Water issues

 The new World Water Development Report (WWDR4) warns of the impact of changing dietary habits.

The 2012 United Nations report on freshwater resources, the World Water Development Report (WWDR4) says around four billion people lack access to safe water. It says the figure could get worse as the global population is likely to reach 9.1 billion in 2050, and 68 % of these people would live in cities.

The report – Managing Water under Uncertainty and Risk – provides a comprehensive review of the world’s freshwater resources and is the fourth in the three-yearly series. The content comes from the coordinated efforts of 26 UN agencies that make up UN-Water, working with governments, international organizations, NGOs and other stakeholders. The report seeks to demonstrate, among other messages, that water underpins all aspects of development, and that a coordinated approach to managing and allocating water is critical. Water, it says, needs to be an intrinsic element in decision-making across the whole development spectrum.

The report points out that water availability for agriculture is set to worsen, leading to increased competition for water resources, and that the shift in diet that has accompanied economic growth – from predominantly starch-based diets to meat and dairy – also has a major impact as the latter require much more water to produce. Production of 1kg of rice, for example, requires approx 3,500 litres of water whereas 1kg of beef requires 15,000 litres.

European and North American populations consume a considerable amount of virtual water embedded in imported food and other products, the Ghanaian Chronicle reported the WWDR4 as saying.  Each person in North America and Europe (excluding former Soviet Union countries) consumes at least 3,000 litres per day of virtual water in imported food, compared to 1,400 litres per day in Asia, and 1,100 litres per day in Africa. Various estimates suggest that approximately 3.5 earth-sized planets would be needed to sustain a global population to achieve the current lifestyle of the average European or North American, the Chronicle said.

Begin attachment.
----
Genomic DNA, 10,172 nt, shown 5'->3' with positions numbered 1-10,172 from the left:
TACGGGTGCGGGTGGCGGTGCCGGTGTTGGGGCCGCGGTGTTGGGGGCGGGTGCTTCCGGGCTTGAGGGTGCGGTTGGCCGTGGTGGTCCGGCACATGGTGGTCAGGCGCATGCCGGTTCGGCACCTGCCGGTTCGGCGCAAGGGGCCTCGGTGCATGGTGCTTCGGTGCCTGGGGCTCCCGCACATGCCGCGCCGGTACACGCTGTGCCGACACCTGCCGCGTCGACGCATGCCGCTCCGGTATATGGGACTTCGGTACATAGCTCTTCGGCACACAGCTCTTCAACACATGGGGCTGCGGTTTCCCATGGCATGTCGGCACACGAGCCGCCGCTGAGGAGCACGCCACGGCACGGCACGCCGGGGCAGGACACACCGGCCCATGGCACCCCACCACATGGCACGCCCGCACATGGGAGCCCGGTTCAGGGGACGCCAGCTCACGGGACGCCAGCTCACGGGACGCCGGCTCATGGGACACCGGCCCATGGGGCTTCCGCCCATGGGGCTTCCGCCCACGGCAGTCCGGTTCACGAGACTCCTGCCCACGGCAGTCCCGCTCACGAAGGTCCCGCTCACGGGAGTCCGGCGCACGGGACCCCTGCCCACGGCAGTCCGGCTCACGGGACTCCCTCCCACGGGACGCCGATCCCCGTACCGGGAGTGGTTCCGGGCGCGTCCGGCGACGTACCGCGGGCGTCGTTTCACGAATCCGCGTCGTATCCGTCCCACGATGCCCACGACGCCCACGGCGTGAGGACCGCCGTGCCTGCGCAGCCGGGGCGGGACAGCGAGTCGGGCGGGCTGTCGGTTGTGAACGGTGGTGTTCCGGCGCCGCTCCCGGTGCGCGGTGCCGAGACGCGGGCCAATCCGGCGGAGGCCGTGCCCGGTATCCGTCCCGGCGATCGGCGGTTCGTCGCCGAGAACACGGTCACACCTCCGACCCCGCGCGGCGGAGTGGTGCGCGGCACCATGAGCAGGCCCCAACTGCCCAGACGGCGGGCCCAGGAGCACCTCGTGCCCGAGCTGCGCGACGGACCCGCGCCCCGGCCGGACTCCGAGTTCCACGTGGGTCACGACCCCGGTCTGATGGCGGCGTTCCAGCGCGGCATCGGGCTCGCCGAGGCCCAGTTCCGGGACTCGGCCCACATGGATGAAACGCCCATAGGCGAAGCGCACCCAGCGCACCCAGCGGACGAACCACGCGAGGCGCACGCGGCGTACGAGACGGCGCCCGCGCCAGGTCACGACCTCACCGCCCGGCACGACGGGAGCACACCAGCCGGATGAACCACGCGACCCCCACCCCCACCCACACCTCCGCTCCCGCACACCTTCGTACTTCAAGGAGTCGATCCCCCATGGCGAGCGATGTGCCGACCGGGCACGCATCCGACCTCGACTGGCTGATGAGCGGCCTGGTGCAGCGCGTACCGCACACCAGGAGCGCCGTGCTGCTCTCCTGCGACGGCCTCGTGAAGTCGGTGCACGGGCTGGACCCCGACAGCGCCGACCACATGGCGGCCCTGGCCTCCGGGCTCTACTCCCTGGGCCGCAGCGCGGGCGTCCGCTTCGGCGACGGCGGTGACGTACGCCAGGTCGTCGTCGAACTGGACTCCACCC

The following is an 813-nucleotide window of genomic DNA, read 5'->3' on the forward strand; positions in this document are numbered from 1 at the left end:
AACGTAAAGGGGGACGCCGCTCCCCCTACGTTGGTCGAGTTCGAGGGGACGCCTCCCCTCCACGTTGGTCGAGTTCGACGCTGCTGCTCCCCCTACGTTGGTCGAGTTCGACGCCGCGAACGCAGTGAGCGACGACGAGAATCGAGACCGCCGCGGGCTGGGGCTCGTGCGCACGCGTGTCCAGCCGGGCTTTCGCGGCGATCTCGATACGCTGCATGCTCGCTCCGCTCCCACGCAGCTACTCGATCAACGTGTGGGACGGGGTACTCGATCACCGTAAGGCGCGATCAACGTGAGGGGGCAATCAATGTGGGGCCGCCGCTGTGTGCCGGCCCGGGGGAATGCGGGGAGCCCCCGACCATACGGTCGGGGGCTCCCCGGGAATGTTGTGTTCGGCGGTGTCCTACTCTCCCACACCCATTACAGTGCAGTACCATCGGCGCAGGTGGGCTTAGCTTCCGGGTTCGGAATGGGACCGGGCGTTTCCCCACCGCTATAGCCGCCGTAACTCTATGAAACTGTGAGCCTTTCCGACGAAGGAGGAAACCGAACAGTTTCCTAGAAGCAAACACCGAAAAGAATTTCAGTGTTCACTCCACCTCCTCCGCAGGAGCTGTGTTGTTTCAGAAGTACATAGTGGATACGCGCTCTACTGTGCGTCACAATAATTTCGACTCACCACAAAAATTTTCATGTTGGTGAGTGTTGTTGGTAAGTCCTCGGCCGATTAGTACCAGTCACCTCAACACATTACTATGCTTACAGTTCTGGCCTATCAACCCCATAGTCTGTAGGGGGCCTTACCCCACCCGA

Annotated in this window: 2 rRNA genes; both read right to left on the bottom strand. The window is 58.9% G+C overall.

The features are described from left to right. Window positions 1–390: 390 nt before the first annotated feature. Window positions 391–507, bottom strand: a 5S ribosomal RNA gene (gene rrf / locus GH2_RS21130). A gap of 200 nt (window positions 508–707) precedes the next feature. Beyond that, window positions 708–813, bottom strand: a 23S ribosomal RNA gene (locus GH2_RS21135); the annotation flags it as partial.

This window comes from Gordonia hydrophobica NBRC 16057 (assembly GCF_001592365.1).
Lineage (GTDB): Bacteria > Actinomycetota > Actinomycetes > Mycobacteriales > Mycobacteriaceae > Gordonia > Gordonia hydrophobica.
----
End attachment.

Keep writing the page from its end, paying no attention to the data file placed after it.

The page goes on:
Some of the specific implications for Africa are:

  • India is growing maize, sugar cane, lentils and rice in countries like Ethiopia, Kenya, Madagascar, Senegal and Mozambique to feed its domestic market.
  • European firms are seeking 3.9m hectares of African land to meet their 10% biofuel target by 2015.
  • The amount of water required for biofuel plantations could be particularly devastating to regions such as West Africa, where water is already scarce, given that one litre of ethanol from sugarcane requires 18.4 litres of water and 1.52 square metres of land.

Standpipes are Still the Norm in Africa

Water is a huge priority for Africa. Over one billion people in developing countries still have no access to safe water ‑ and 42 % of them live in sub-Saharan Africa.

At a meeting of ministers from Africa and representatives of United Nations agencies, development banks, public water operators, non-profit groups and trade unions from around the world to celebrate World Water Day on March 22nd in Cape Town, it was observed that the number of people living in cities in Africa with no access to tap water at home or in the immediate surroundings increased from 137m to 195m between 2000 and 2008.

In most SSA countries, communities rely on communal standpipes, vendors, open waterways, rain water collection and wells, and over 80 % of the lowest income groups fetch their water.

Unfortunately, this is the case despite enormous wealth and increasing numbers of educated people in policy-making positions in Africa, pointing to a possibility that the situation is accepted as normal, says Professor Andrew Muwonge writing in The Southern Times

Information from UN Habitat, city level data of 43 African cities showed that in fact 83% of the population lacked toilets that were connected to sewers, and only one to seven percent of the African city’s populations are connected to the city sewer, with the result that many city residents defecate along beaches, watercourses and gutters or use latrines that empty in wetlands and even water wells.

54 African water and energy ministers, 700 experts and a number of scientists in water, sustainable development, energy, environment and electricity attended an African water ministers’ conference in Cairo on May 14th-15th. On the agenda was water, drainage, environment, infrastructure of water resources, the use of water in generating power and improving irrigation, Egypt’s state information service said.

Vast Reservoir of Groundwater?

A team of scientists from the British Geological Survey and University College London (UCL) writing in the Journal, Environmental Research Letters, have argued that Africa sits on a vast reservoir of underground aquifer and have produced a detailed map of this hidden resource.

A BBC news, Science and Environment report said the scientists are warning caution about the best way of accessing the groundwater and suggest that widespread drilling of large boreholes might not work and could rapidly deplete the resource, given poor rainfall. They suggest that slower means of extraction would be more effective.

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